The House of Representatives on Wednesday frowned upon the collection of money by the National Population Commission for birth certificates, declaring it illegal.
According to a report by The Punch, The move followed the adoption of a motion moved by a member, Nkeiruka Onyejeocha, entitled, ‘Call on the National Population Commission to Discontinue the N4,500 Birth Registration Charge Under the Public-Private Partnership Arrangement for Birth Registration.’
Granting prayers of the motion, the lawmakers unanimously resolved to direct the NPC to discontinue the N4,500 birth registration charge by Socket Works Limited under the PPP “and return to their mandate of registering births and deaths in Nigeria at no cost to citizens as provided by law”.
The House also urged the Federal Government to ensure that there was sufficient funding of ministries, departments and agencies to enable them to fulfil their roles.
While mandating the Committees on Population, Delegated Legislation, and Legislative Compliance to ensure the implementation of the resolutions, the Majority Leader, Mr Femi Gbajabiamila, called for restitution and not just stopping the contract.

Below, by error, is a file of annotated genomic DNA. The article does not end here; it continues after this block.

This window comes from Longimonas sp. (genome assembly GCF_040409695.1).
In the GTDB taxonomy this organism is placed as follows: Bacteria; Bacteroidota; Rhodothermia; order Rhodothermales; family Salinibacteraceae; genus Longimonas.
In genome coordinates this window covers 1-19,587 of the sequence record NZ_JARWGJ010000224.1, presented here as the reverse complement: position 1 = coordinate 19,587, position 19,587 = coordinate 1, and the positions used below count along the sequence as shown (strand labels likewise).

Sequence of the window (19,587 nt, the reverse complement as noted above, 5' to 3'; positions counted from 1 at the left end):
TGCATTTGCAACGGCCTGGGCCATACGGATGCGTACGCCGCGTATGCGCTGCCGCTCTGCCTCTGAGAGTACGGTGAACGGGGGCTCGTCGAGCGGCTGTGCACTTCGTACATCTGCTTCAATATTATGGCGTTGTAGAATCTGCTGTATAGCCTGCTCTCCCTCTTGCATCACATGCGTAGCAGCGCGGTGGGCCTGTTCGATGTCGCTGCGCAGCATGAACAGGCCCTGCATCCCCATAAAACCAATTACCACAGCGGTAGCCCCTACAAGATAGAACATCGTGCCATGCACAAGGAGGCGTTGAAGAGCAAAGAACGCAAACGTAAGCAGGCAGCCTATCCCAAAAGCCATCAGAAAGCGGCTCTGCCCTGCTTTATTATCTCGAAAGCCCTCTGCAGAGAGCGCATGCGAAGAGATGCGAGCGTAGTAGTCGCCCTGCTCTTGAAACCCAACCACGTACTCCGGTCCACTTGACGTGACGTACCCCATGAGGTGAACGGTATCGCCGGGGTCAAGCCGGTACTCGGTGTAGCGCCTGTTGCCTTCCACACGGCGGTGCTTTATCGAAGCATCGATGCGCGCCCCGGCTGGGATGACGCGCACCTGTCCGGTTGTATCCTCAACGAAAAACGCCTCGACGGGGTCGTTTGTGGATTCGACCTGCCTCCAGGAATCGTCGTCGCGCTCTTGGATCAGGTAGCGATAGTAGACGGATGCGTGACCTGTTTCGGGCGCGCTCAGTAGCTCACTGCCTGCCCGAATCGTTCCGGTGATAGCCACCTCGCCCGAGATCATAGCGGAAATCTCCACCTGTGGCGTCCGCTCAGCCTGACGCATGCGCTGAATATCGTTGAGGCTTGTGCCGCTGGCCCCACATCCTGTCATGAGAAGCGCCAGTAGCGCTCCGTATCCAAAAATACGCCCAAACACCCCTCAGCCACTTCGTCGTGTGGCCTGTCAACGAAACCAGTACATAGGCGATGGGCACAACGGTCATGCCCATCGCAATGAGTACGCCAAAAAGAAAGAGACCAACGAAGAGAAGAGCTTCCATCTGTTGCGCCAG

Gbajabiamila stated that money illegally collected should be returned and adequate sanctions imposed on the NPC and its contractor.
He prayed the House to mandate the committee investigating the matter to recommend whether the money collected from parents should be remitted to government’s coffers or returned to applicants and those who had already paid for birth certificates.
The prayer was unanimously granted.
Moving the motion, Onyejeocha stated that birth certificates should be free. She queried the alleged secession of the function of the NPC to private partners, which he said might have led to the monetisation of the duty.
She noted that with the growing poverty in the country, especially in rural areas, the price was exorbitant and would discourage parents from registering their children.
Commenting, Mr Chris Azubogu stated that money should not prevent parents from registering their children.
Also, Mr Edward Pwajok cited the relevant section of the Constitution stating that birth registration should be free as long as the relevant information of birth is provided within 60 days of birth. He, therefore, said the charge was illegal.